The New England Patriots dug themselves into a 28-point hole on Sunday night against the San Francisco 49ers, and despite a valiant comeback, they fell just short. It was a disappointing loss, but the Pats still showed that when they're on, there is no team in the NFL that is harder to stop.
However, the mistakes and inconsistencies on both sides of the ball cost the Pats the game and possibly a playoff bye. With two games to go, there's not much left to prove. The Pats are who they are, and as long as they don't beat themselves, they'll be a very tough out for whoever they play in the playoffs.
But there's no guarantee they won't beat themselves as we saw against the 49ers.
Let's take a look at the biggest concerns the Patriots will have in the playoffs.
Brandon Spikes has been battling an ankle injury for a few weeks now, and it's to the point where he can be seen limping in between every snap. He has been on the injury report since November 9th with a knee injury, and the ankle first showed up as well on December 8th.
The Patriots run defense has clearly suffered because of it, and Spikes' already-limited ability in coverage is even more exploitable now. Credit goes to Spikes for playing through what clearly looks like considerable pain, but he's just not the same player as he was in the early parts of the year when his aggression was overpowering.
The Pats should shut Spikes down for at least a week. He's a huge key to any playoff run they're going to make, but if he's on one ankle, they're a much different team that struggles to do the most basic thing the Pats ask of their defense—shut down the run.
In 2011, Stevan Ridley fumbled in both the season finale against Buffalo and the divisional playoff game against the Broncos and then didn't see the field in the AFC Championship or Super Bowl. This year, the problem has returned with Ridley fumbling twice in the last two games.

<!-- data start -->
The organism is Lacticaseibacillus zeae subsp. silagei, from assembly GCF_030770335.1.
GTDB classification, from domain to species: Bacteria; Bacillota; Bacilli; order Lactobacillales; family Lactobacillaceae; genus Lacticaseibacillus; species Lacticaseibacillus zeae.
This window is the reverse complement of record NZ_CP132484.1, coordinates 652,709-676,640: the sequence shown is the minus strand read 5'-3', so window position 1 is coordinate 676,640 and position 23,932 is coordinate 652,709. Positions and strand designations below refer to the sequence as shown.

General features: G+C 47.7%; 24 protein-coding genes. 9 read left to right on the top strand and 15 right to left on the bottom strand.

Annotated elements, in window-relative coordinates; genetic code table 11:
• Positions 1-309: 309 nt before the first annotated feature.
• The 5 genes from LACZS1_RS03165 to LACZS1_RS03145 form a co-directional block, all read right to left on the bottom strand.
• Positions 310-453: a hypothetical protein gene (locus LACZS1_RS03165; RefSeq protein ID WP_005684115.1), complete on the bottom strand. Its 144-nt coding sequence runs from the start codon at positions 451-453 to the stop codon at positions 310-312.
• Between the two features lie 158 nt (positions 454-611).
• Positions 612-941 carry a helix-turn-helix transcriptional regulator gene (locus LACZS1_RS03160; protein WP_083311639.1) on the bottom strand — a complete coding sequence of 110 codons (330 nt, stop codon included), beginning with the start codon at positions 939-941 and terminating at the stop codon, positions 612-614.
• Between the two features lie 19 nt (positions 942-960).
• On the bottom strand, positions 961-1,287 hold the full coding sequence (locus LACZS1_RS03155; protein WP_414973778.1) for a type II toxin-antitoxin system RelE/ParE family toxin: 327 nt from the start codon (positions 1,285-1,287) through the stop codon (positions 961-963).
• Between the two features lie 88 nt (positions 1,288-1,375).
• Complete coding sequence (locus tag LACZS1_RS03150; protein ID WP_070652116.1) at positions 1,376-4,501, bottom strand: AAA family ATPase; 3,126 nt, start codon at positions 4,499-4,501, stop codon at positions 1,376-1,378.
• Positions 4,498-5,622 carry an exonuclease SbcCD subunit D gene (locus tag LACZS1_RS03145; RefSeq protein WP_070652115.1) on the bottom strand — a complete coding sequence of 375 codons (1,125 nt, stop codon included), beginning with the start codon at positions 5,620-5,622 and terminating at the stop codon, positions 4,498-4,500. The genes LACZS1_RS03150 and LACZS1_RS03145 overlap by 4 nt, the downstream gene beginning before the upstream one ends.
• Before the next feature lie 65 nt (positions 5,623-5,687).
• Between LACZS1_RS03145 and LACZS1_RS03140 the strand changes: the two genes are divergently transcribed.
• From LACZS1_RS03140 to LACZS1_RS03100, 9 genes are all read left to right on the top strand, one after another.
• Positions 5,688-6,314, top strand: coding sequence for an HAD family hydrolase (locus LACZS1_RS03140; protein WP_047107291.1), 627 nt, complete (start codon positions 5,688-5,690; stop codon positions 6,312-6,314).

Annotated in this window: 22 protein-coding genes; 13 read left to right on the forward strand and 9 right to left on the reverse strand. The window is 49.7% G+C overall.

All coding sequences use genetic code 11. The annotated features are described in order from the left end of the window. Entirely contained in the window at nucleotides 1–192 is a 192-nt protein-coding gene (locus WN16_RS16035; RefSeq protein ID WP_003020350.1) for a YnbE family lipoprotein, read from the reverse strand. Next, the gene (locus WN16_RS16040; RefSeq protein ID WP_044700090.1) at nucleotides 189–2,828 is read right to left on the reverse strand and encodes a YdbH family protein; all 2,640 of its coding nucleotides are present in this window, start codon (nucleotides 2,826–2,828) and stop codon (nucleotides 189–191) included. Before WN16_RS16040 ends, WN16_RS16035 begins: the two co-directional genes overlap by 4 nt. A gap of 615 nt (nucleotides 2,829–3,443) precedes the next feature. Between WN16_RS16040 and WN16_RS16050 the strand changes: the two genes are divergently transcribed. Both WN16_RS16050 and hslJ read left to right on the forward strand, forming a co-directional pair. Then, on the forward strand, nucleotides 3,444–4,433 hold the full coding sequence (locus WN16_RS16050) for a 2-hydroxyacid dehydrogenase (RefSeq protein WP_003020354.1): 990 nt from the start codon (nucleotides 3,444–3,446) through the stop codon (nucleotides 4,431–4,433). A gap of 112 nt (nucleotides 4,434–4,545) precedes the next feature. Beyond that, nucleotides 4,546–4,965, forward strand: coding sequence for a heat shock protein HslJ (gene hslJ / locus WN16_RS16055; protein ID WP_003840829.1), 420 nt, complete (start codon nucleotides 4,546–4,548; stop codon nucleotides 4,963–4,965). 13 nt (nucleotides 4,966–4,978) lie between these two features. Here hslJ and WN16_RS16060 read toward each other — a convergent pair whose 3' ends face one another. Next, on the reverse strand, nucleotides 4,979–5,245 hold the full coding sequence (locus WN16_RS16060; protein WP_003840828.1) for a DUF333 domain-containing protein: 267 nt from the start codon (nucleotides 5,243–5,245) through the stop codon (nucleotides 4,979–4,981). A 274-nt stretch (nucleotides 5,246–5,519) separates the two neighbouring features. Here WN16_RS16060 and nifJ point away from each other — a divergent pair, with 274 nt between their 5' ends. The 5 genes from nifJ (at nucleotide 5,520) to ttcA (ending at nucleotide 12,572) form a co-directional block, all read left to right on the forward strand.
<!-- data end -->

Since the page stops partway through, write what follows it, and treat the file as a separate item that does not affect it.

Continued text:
Before the 49ers game, Ridley had only lost one fumble all year, and that was back in Week 5 against the Broncos, but the problem is popping up again at the wrong time of year.
To make matters worse, Shane Vereen got in on the action against the 49ers as well, leaving Danny Woodhead as the only Patriots running back who saw the field and didn't fumble.
Perhaps Brandon Bolden will get a chance to show he can hold on to the ball in the last two weeks. But for a team that needs to win the turnover battle as much as the Pats do, they can ill afford to keep coughing the ball up, especially from their running backs who were supposed to solve the problems of last year's lack of explosion on the ground.
It's one thing to be ineffective, but it's an entire other thing to be putting the ball on the ground.
How carries are divided up should be very interesting these last two games.
Chandler Jones is still working his way back from an ankle injury and got his first start since the Indianapolis Colts game against the 49ers, but he was invisible and ended up getting pulled in the second half for a combination of undrafted rookie Justin Francis and Trevor Scott.
Jones saw just three snaps after getting easily blocked on Frank Gore's third-quarter touchdown.
Jones missed just two games, but according to ProFootballFocus.com's ratings, that only exacerbated his downward trend since getting off to a great start early in the season. He hasn't had a positive overall grade since Week 8 against the St. Louis Rams before the bye week, also the last time he recorded a sack.
Since being a Defensive Rookie of the Year candidate after recording six sacks in his first eight games, Jones has slowly become a non-factor. Granted, injuries have played into it, but he really needs to show something in the last two games of the season.
If the Patriots are to have any hope of making a playoff run, they need Jones to return to the disruptive pass-rusher he was earlier in the season. He was an every-down player then, and he needs to find that explosive dominance once again.
Rob Gronkowski returned to practice on Friday, which is a good sign, but there's no question this team badly needs a boost that his return to game action would provide. They've gotten by offensively in the four games he's missed, still putting up yardage and points, but there's no question they're a different and much more difficult team to defend with Gronk in the lineup.
The biggest question is will Gronk still be the excellent blocker he was before the injury? What makes him such a unique player is his equal ability to catch passes and block, and it would be a blow if he was limited in one or both of those areas, with blocking likely being the more likely one to suffer.
It's hard to believe, but Gronk and Aaron Hernandez have only both been healthy in three full games this year, and really in two of them Hernandez was still limited. So for all the preseason speculation for how tough the duo is to stop, they both have only been together and fully healthy for the season opener.